from the frozen-to-death-surcharge dept
If you hadn’t noticed, the United States isn’t really prepared for climate change. In part because corporations and disinformation mills have convinced countless Americans a destabilizing climate isn’t actually happening. But also because we were already perpetually underinvesting in our core infrastructure before the symptoms of an unstable climate began to manifest. It’s a massive problem that, as John Oliver highlighted six years ago, doesn’t get the same attention as other pressing issues of the day. You know, like the latest influencer drama or the mortal threat posed by TikTok.
Infrastructure policy is treated as annoying and boring… until a crisis hits and suddenly everybody cares. As millions of Texans found out earlier this year when the state’s energy infrastructure crumbled like a rotten old house under the weight of heating energy demands, leaving millions without power during a major cold snap. While the state engaged in a lot of performative nonsense in the wake of the breakdown, nothing much changed. Most of the state laws passed to “fix” the problem just punted any meaningful action down the road, while carving out big exemptions for natural gas companies that helped write the laws.
Fast forward nine months and the natural gas companies that refused to upgrade and weather proof their infrastructure, still largely haven’t done so. What have they done? Well, recently they decided to hit Texas natural gas customers with a major and obnoxious new $3.4 billion surcharge with the blessing of state regulators:
“Texans will be paying for the effects of last February?s cold snap for decades to come, as the state?s oil and gas regulator approved a plan for natural gas utilities to recover $3.4 billion in debt they incurred during the storm. The regulator, the Railroad Commission, is allowing utilities to issue bonds to cover the debt. As a result, ratepayers could see an increase in their bills for the next 30 years.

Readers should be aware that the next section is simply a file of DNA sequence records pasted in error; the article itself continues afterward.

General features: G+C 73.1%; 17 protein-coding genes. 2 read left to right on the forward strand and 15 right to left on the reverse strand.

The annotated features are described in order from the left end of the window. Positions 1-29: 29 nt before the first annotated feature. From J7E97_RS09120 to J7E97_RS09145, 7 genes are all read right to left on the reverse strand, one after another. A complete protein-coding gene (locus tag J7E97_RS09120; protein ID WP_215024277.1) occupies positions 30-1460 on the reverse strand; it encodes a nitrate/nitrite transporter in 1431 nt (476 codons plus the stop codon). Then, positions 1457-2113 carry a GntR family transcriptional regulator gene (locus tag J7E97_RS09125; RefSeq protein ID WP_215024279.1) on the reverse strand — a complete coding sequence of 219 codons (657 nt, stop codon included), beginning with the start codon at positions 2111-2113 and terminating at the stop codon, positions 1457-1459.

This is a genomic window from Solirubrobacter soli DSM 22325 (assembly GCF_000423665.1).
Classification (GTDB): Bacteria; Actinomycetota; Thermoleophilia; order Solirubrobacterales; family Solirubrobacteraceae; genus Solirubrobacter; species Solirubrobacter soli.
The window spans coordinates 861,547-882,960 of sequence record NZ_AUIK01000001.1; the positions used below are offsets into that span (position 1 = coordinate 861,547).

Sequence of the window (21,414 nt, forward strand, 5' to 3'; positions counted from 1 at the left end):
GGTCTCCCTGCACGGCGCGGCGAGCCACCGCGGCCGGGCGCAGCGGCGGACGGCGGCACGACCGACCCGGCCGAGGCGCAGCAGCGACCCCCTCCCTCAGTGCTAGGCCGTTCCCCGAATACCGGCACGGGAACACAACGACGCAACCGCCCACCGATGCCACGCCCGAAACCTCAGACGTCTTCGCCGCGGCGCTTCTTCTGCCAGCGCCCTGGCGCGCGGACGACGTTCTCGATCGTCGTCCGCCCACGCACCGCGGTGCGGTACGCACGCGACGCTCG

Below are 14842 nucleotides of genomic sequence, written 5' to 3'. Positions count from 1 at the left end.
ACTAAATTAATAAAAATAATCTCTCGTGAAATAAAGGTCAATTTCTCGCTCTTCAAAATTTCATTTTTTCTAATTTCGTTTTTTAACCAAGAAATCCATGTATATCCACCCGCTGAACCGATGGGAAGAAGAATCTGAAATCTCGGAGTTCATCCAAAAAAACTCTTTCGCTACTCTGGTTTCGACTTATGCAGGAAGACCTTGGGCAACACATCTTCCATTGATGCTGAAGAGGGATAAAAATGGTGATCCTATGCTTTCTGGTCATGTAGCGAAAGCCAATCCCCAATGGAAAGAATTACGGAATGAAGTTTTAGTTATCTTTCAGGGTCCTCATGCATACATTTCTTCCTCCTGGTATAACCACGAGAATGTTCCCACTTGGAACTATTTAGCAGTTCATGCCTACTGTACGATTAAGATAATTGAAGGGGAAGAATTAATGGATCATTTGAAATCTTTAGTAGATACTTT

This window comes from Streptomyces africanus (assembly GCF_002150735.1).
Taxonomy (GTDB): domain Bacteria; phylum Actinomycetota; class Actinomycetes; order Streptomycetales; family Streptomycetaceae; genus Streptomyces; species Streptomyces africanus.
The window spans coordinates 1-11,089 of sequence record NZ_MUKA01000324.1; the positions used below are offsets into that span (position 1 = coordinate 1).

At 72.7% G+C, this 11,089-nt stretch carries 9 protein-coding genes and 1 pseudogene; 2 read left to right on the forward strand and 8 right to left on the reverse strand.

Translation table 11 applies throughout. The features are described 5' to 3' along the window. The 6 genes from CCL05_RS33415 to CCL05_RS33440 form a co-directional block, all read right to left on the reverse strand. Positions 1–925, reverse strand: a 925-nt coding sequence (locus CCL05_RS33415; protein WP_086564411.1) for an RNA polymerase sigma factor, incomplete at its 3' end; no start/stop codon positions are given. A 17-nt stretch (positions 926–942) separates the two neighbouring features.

So not only did Texas regulators not hold local energy utilities and frackers accountable for not weather proofing their infrastructure after decades of warnings, they’re happily signing off on a plan to let them punish consumers for their own incompetence. The dysfunction runs parallel with similar dysfunction in the telecom sector, where companies routinely fail to adequately invest in their networks, yet still somehow punish their captive customers and taxpayers with the blessing of local regulators who rarely hold them accountable for anything. The big difference of course: a broadband outage (usually) won’t kill you.
Granted the dysfunction in Texas doesn’t just impact Texans. The regulatory corruption and incompetence has a ripple effect on things like natural gas prices, which impacts users in other states as well, as Katie Sieben, chairwoman of the Minnesota Public Utility Commission, told The Washington Post back in April:
“The ineptness and disregard for common-sense utility regulation in Texas makes my blood boil and keeps me up at night,? Katie Sieben, chairwoman of the Minnesota Public Utility Commission, said in an interview. ?It is maddening and outrageous and completely inexcusable that Texas?s lack of sound utility regulation is having this impact on the rest of the country.”
This kind of infrastructure corruption and dysfunction is nothing new (again, just look at US telecom, rail travel, or countless other sectors). But climate change is one arena where state/federal corruption and our propaganda problem has congealed into something particularly nasty. It’s not clear how many mass-fatality events we have to live through before we embrace meaningful corruption, lobbying, and regulatory reform, but it’s apparently going to be a significant number, as America remains utterly allergic to learning anything from history or experience.